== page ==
Channel surfing was born five decades ago. The first TV remote
control, called "Lazy Bones," was developed in 1950 by Zenith
Electronics Corporation (then known as Zenith Radio Corporation). Lazy
Bones used a cable that ran from the TV set to the viewer. A motor in
the TV set operated the tuner through the remote control.
By pushing buttons on the remote control, viewers rotated the tuner
clockwise or counterclockwise, depending on whether they wanted to
change the channel to a higher or lower number. The remote control
included buttons that turned the TV on and off.
Although customers liked having remote control of their television,
they complained that people tripped over the unsightly cable that
meandered across the living room floor.
Commander Eugene F. McDonald Jr., Zenith's late founder-president,
believed TV viewers would not tolerate commercials and was convinced
that sooner or later commercial television would collapse. While waiting
for the development of commercial-free subscription television, McDonald
yearned for a wireless remote control that would mute the sound of
Flashmatic: The First Wireless TV Remote
Zenith engineer Eugene Polley invented the "Flashmatic," which
represented the industry's first wireless TV remote. Introduced in 1955,
Flashmatic operated by means of four photo cells, one in each corner of
the TV screen. The viewer used a highly directional flashlight to
activate the four control functions, which turned the picture and sound
on and off and changed channels by turning the tuner dial clockwise and
While it pioneered the concept of wireless TV remote control, the
Flashmatic had some limitations. It was a simple device that had no
protection circuits and, if the TV sat in an area in which the sun shone
directly on it, the tuner might start rotating.
Commander McDonald loved the concepts proven by Polley's Flashmatic
and directed his engineers to develop a better remote control. First
thoughts pointed to radio. But, because they travel through walls, radio
waves could inadvertently control a TV set in an adjacent apartment or
Using distinctive sound signals was discussed, but Zenith engineers
believed people might not like hearing a certain sound that would become
characteristic of operating the TV set through a remote control. It also
would be difficult to find a sound that wouldn't accidentally be
duplicated by either household noises or by the sound coming from TV
Regardless of the specific system chosen, Zenith sales people were
against using batteries in the remote control. In those days, batteries
were used primarily in flashlights. If the battery went dead, the sales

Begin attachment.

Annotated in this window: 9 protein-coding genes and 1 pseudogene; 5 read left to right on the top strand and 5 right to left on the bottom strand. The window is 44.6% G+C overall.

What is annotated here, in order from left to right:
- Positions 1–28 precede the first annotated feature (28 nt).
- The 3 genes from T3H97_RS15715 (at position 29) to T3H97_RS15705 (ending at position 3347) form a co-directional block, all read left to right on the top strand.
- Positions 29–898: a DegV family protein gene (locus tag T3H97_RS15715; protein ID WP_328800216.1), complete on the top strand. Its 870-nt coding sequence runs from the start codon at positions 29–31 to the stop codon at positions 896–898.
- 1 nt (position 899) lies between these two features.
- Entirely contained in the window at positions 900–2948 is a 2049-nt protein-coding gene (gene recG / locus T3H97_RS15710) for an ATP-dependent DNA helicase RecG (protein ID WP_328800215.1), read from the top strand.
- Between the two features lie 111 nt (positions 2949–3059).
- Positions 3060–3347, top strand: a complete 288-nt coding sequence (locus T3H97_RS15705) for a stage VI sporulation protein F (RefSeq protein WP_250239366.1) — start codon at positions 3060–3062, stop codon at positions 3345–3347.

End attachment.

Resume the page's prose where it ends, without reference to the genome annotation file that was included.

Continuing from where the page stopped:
staff said, the customer might think something was wrong with the TV. If
the remote control didn't emit light or show any other visible sign of
functioning, people would think it was broken once the batteries died.
The Birth of Space Command
Zenith's Dr. Robert Adler suggested using "ultrasonics," that is,
high-frequency sound, beyond the range of human hearing. He was assigned
to lead a team of engineers to work on the first use of ultrasonics
technology in the home as a new approach for a remote control.
The transmitter used no batteries; it was built around aluminum rods
that were light in weight and, when struck at one end, emitted
distinctive high-frequency sounds. The first such remote control used
four rods, each approximately 2-1/2 inches long: one for channel up, one
for channel down, one for sound on and off, and one for on and off.
They were very carefully cut to lengths that would generate four
slightly different frequencies. They were excited by a trigger mechanism
- similar to the trigger of a gun - that stretched a spring and then
released it so that a small hammer would strike the end of the aluminum
The device was developed quickly, with the design phase beginning in
1955. Called "Zenith Space Command," the remote went into production in
the fall of 1956, becoming the first practical wireless remote control
Quarter Century of Ultrasonic Remotes
The original Space Command remote control was expensive because an
elaborate receiver in the TV set, using six additional vacuum tubes, was
needed to pick up and process the signals. Although adding the remote
control system increased the price of the TV set by about 30 percent, it
was a technical success and was adopted in later years by other
In the early 1960s, solid-state circuitry (i.e., transistors) began
to replace vacuum tubes. Hand-held, battery-powered control units could
now be designed to generate the inaudible sound electronically. In this
modified form, Dr. Adler's ultrasonic remote control invention lasted
through the early 1980s, a quarter century from its inception.
More than 9 million ultrasonic remote control TVs were sold by the
industry during the 25-year reign of Dr. Adler's invention.
Today's Infrared Remote Controls
By the early 1980s, the industry moved to infrared, or IR, remote
technology. The IR remote works by using a low frequency light beam, so
low that the human eye cannot see it, but which can be detected by a
receiver in the TV. Zenith's development of cable-compatible tuning and
teletext technologies in the 1980s greatly enhanced the capabilities and
uses for infrared TV remotes.
Today, remote control is a standard feature on other consumer
electronics products, including VCRs, cable and satellite boxes, digital
video disc players and home audio receivers. And the most sophisticated
TV sets have remotes with as many as 50 buttons. In 2000, more than 99
percent of all TV sets and 100 percent of all VCRs and DVD players sold
in the United States are equipped with remote control.